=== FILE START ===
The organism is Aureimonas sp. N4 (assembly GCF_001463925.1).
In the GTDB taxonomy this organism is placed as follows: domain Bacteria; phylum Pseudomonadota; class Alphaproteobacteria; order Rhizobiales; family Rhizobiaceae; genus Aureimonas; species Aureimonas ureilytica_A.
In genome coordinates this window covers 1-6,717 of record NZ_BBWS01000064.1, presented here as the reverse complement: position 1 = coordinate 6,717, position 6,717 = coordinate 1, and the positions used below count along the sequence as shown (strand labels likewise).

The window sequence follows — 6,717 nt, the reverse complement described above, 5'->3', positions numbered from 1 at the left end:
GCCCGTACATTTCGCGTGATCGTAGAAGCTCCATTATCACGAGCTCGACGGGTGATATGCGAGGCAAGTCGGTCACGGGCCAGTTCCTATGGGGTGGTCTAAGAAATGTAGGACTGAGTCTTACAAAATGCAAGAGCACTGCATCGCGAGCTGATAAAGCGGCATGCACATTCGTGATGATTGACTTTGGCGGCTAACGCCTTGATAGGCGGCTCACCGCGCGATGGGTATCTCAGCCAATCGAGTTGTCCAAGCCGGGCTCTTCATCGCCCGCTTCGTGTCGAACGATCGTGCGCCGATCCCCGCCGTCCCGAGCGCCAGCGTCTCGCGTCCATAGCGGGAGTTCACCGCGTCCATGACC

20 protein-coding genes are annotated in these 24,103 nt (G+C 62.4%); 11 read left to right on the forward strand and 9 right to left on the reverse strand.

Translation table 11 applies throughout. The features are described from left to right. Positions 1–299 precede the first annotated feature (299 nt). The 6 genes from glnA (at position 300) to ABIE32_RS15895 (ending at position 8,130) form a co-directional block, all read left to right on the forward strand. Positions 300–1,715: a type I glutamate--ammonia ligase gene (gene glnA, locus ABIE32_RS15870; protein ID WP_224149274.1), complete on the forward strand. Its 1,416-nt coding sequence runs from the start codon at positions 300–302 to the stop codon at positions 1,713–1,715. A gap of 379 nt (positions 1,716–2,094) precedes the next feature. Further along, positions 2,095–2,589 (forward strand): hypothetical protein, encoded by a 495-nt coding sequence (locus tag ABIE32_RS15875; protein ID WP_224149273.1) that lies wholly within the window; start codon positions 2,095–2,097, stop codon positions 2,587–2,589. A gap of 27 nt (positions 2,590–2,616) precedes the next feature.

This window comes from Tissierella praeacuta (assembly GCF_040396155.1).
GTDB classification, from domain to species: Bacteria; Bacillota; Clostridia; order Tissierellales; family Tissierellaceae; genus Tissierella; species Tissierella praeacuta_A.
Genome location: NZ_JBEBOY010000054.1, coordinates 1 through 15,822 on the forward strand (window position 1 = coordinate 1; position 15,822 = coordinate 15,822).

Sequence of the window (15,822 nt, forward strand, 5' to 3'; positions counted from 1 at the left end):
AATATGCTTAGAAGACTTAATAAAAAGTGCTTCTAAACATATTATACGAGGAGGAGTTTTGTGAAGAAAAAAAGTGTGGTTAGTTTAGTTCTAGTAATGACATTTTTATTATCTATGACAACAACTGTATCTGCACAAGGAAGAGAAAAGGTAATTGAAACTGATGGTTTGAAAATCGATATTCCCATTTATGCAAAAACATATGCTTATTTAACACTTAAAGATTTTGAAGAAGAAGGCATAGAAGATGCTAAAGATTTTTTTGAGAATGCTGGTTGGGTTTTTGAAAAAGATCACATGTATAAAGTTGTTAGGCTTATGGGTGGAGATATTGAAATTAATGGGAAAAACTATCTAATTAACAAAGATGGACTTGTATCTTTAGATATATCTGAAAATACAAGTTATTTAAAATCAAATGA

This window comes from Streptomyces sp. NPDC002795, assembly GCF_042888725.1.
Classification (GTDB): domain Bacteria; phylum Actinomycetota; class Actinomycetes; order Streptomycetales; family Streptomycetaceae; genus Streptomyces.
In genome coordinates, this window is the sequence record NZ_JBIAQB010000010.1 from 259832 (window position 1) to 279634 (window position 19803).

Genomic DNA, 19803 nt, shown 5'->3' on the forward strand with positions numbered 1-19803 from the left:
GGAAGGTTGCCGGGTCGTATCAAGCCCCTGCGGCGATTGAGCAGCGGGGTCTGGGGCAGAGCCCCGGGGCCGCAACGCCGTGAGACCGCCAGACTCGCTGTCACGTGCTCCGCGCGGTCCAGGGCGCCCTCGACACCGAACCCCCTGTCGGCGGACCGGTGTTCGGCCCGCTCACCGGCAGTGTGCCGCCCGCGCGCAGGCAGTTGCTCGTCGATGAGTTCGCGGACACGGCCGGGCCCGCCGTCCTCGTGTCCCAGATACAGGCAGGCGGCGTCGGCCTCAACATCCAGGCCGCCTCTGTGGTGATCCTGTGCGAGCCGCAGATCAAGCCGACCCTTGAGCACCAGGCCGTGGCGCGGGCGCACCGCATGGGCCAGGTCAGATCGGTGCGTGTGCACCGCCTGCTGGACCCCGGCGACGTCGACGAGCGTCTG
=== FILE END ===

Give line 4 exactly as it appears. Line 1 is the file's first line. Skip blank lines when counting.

The window sequence follows — 6,717 nt, the reverse complement described above, 5'->3', positions numbered from 1 at the left end: